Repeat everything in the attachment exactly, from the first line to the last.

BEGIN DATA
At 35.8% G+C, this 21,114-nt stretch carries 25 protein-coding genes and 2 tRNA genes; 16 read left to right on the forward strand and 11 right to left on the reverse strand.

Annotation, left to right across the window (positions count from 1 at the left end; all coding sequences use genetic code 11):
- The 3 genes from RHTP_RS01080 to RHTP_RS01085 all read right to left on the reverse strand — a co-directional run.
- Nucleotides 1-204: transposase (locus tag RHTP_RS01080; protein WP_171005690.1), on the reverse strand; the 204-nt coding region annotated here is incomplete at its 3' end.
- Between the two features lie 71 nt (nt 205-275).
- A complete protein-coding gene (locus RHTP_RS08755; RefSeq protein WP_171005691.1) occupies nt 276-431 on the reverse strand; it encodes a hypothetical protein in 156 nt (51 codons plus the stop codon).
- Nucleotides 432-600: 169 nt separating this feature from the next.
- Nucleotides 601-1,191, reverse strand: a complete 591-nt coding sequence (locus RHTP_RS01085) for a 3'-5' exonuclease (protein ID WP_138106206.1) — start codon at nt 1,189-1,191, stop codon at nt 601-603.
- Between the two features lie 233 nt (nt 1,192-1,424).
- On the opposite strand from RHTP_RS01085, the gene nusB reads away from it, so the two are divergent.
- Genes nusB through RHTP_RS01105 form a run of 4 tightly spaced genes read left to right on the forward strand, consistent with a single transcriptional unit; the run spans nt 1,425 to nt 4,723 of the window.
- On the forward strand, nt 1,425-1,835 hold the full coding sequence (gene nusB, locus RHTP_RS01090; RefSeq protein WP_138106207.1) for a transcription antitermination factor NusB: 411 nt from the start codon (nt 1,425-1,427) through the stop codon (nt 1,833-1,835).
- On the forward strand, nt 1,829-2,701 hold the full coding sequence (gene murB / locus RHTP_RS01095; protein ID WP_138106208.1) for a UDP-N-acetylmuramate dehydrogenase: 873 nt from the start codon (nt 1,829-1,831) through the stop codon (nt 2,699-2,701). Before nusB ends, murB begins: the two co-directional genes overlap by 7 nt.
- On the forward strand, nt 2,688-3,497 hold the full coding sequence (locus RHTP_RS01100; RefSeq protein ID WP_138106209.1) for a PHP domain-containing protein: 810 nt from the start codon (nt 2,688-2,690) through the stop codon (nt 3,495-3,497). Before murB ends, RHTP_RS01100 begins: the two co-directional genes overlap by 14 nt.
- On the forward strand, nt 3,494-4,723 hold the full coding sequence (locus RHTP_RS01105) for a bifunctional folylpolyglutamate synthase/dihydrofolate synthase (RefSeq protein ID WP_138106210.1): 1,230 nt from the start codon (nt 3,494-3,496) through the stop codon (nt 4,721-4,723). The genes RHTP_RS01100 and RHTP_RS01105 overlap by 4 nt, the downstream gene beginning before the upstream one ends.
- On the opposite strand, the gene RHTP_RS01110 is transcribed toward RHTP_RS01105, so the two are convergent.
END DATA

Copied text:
At 35.8% G+C, this 21,114-nt stretch carries 25 protein-coding genes and 2 tRNA genes; 16 read left to right on the forward strand and 11 right to left on the reverse strand.

Annotation, left to right across the window (positions count from 1 at the left end; all coding sequences use genetic code 11):
- The 3 genes from RHTP_RS01080 to RHTP_RS01085 all read right to left on the reverse strand — a co-directional run.
- Nucleotides 1-204: transposase (locus tag RHTP_RS01080; protein WP_171005690.1), on the reverse strand; the 204-nt coding region annotated here is incomplete at its 3' end.
- Between the two features lie 71 nt (nt 205-275).
- A complete protein-coding gene (locus RHTP_RS08755; RefSeq protein WP_171005691.1) occupies nt 276-431 on the reverse strand; it encodes a hypothetical protein in 156 nt (51 codons plus the stop codon).
- Nucleotides 432-600: 169 nt separating this feature from the next.
- Nucleotides 601-1,191, reverse strand: a complete 591-nt coding sequence (locus RHTP_RS01085) for a 3'-5' exonuclease (protein ID WP_138106206.1) — start codon at nt 1,189-1,191, stop codon at nt 601-603.
- Between the two features lie 233 nt (nt 1,192-1,424).
- On the opposite strand from RHTP_RS01085, the gene nusB reads away from it, so the two are divergent.
- Genes nusB through RHTP_RS01105 form a run of 4 tightly spaced genes read left to right on the forward strand, consistent with a single transcriptional unit; the run spans nt 1,425 to nt 4,723 of the window.
- On the forward strand, nt 1,425-1,835 hold the full coding sequence (gene nusB, locus RHTP_RS01090; RefSeq protein WP_138106207.1) for a transcription antitermination factor NusB: 411 nt from the start codon (nt 1,425-1,427) through the stop codon (nt 1,833-1,835).
- On the forward strand, nt 1,829-2,701 hold the full coding sequence (gene murB / locus RHTP_RS01095; protein ID WP_138106208.1) for a UDP-N-acetylmuramate dehydrogenase: 873 nt from the start codon (nt 1,829-1,831) through the stop codon (nt 2,699-2,701). Before nusB ends, murB begins: the two co-directional genes overlap by 7 nt.
- On the forward strand, nt 2,688-3,497 hold the full coding sequence (locus RHTP_RS01100; RefSeq protein ID WP_138106209.1) for a PHP domain-containing protein: 810 nt from the start codon (nt 2,688-2,690) through the stop codon (nt 3,495-3,497). Before murB ends, RHTP_RS01100 begins: the two co-directional genes overlap by 14 nt.
- On the forward strand, nt 3,494-4,723 hold the full coding sequence (locus RHTP_RS01105) for a bifunctional folylpolyglutamate synthase/dihydrofolate synthase (RefSeq protein ID WP_138106210.1): 1,230 nt from the start codon (nt 3,494-3,496) through the stop codon (nt 4,721-4,723). The genes RHTP_RS01100 and RHTP_RS01105 overlap by 4 nt, the downstream gene beginning before the upstream one ends.
- On the opposite strand, the gene RHTP_RS01110 is transcribed toward RHTP_RS01105, so the two are convergent.